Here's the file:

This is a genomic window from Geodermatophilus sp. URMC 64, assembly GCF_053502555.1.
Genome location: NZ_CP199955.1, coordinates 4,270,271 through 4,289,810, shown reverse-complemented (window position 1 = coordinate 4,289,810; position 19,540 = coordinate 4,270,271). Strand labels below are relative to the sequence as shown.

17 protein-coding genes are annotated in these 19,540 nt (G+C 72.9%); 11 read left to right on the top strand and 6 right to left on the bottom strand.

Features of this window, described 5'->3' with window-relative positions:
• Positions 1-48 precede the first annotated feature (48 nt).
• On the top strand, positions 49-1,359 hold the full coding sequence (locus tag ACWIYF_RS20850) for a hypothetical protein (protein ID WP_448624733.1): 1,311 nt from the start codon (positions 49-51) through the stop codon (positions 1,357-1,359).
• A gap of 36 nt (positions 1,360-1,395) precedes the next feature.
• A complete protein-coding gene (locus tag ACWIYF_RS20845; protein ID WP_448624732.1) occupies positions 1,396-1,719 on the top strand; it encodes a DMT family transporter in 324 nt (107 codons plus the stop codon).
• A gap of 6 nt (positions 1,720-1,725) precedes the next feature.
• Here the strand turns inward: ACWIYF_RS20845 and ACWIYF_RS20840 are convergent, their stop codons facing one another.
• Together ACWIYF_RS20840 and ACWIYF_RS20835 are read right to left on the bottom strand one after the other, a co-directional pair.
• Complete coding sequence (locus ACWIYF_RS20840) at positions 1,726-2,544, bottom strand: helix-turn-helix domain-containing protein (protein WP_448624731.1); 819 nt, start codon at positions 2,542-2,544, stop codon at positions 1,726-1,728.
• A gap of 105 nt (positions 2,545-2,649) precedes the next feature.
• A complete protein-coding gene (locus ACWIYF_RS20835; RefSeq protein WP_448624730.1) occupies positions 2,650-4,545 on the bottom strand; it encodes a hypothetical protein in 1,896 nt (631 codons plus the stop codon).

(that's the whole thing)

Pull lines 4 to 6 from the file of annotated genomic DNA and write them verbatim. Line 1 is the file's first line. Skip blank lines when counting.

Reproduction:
Features of this window, described 5'->3' with window-relative positions:
• Positions 1-48 precede the first annotated feature (48 nt).
• On the top strand, positions 49-1,359 hold the full coding sequence (locus tag ACWIYF_RS20850) for a hypothetical protein (protein ID WP_448624733.1): 1,311 nt from the start codon (positions 49-51) through the stop codon (positions 1,357-1,359).